MONDAY, Aug. 1 — A bomb threat that evacuated and closed Fee Hall on the Michigan State University campus this afternoon “is related to other non-credible threats that have occurred on other college and university campuses across the country,” according to an MSU Alert text message.
On July 14, Inside Higher Ed reported that a wave of bomb threats had been called into campuses and universities across the country in the previous weeks. Most appeared to be targeting community colleges at the time.
Threats have been made in Florida, Wisconsin, West Virginia, Washington, Ohio and elsewhere, according to the report. All have been found to be non-credible, but they’ve also been disruptive to campus activity and life, school officials told the news outlet.
These threats come after a wave of bomb threats targeting historical Black colleges and universities earlier in the year. Those threats prompted a congressional hearing in March.
Robert Mueck, director of public safety at St. John’s College in Maryland and a member of the domestic preparedness committee for the International Association of Campus Law Enforcement Administrators, told the outlet the bomb threats were “the cheapest form of terrorism. The cheapest form of harassment.”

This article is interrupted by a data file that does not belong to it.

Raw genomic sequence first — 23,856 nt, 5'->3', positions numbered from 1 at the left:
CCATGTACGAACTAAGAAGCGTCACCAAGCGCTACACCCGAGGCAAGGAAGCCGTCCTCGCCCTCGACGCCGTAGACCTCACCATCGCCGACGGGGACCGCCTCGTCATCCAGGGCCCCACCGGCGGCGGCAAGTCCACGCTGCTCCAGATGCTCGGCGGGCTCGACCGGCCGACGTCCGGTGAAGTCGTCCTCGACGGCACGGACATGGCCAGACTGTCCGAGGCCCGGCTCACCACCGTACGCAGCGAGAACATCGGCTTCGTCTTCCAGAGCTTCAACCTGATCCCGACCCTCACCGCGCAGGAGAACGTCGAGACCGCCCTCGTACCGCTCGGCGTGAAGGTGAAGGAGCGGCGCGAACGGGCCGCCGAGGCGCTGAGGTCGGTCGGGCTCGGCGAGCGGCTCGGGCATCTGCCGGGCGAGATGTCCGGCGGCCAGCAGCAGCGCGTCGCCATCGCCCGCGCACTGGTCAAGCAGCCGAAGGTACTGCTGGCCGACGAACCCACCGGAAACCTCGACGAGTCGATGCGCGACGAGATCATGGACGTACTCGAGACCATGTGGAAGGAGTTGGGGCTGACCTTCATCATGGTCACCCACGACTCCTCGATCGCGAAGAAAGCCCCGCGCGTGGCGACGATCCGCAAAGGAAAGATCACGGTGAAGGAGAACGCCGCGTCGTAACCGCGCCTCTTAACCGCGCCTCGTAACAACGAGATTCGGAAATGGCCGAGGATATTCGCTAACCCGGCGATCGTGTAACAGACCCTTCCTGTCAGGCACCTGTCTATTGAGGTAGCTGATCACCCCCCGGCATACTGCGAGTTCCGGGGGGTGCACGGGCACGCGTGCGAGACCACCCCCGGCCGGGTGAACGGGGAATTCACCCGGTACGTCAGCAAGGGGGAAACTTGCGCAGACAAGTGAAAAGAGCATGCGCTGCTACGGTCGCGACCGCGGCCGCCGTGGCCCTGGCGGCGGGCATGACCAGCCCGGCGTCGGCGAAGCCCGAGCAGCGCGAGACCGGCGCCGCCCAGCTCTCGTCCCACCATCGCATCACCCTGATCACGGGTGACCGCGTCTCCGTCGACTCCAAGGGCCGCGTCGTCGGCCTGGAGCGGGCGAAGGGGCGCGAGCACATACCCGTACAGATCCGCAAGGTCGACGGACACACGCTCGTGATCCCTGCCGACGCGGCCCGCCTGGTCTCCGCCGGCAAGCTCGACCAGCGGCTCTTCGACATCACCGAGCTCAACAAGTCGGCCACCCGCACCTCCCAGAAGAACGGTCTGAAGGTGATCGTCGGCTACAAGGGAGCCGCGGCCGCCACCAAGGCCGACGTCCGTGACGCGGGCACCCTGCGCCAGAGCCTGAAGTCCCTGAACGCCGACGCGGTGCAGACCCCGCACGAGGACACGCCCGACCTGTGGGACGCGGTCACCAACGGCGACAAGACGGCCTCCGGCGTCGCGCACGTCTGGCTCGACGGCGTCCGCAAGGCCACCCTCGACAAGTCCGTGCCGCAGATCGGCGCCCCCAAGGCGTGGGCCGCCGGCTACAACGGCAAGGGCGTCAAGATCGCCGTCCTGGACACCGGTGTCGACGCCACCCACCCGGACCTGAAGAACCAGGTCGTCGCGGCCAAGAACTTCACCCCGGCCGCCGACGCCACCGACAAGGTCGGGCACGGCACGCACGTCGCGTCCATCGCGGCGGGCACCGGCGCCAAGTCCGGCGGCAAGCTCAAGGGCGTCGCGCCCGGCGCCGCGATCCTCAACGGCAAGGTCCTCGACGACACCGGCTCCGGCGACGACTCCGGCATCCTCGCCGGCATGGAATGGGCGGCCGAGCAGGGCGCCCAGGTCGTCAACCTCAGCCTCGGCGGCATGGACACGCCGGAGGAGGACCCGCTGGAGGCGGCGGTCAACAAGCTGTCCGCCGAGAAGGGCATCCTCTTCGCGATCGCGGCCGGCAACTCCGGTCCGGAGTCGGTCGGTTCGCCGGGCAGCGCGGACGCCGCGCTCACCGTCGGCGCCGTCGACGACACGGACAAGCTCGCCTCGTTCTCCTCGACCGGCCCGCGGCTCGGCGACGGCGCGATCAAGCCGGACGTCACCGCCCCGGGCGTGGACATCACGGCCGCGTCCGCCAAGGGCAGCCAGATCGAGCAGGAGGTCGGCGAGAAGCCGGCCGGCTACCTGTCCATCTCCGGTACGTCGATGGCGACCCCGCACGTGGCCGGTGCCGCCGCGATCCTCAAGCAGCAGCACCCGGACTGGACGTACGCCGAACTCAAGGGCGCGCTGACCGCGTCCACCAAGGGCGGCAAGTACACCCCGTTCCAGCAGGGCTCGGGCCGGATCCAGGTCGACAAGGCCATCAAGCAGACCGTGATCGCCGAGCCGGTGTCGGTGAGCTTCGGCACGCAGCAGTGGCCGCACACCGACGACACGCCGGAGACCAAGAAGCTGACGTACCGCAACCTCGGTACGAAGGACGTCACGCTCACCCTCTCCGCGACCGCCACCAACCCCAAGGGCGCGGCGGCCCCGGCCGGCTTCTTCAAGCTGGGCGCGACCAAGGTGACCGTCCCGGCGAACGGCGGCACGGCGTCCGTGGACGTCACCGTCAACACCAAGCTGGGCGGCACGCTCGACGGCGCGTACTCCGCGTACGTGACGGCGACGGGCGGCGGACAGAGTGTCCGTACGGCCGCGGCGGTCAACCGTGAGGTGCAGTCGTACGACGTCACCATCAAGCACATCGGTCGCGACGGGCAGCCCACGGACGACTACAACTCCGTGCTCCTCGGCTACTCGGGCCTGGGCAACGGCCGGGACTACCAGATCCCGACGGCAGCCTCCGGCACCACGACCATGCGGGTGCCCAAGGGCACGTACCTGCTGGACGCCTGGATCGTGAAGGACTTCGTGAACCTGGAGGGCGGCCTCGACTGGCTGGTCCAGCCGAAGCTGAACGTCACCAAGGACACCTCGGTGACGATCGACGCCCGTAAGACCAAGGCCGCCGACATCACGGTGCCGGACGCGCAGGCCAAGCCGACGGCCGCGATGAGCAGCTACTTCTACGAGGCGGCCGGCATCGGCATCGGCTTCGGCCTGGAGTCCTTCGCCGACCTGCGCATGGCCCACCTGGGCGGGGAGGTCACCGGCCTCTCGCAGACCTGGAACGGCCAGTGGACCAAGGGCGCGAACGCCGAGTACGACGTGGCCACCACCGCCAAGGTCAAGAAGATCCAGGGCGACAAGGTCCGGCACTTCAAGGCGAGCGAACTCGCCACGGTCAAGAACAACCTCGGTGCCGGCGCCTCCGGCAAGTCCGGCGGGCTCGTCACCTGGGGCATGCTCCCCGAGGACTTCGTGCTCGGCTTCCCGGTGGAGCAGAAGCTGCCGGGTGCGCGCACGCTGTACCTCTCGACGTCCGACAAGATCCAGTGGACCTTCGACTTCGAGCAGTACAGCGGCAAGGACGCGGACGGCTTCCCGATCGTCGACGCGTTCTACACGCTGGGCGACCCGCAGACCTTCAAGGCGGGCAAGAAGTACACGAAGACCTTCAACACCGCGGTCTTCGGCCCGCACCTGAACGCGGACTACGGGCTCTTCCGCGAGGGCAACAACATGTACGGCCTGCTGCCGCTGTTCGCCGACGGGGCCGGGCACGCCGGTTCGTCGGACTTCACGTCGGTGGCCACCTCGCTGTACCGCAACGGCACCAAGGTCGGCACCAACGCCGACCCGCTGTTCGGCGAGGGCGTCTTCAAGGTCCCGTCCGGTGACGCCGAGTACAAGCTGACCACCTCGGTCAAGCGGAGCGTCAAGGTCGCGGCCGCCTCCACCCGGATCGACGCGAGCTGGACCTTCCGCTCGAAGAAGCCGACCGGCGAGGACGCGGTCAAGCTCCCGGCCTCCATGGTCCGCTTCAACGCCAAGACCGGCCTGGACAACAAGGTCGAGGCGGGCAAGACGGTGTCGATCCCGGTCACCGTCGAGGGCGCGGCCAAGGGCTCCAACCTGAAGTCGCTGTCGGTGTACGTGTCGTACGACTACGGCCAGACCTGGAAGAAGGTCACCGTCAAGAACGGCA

The MSU incident started when officials received a call about 12:30 p.m. that included specific information about the alleged bomb. MSU police arrived shortly after and began evacuating Fee Hall. The MSU Alert System sent out a notification at 1:03 p.m.
Law enforcement said no devices were found but they will keep the building closed while they continue to search.
A 2:50 MSU Alert System message indicated no bomb had been found, but that Fee Hall would remain closed for the day while law enforcement continued to investigate with local and federal partners.
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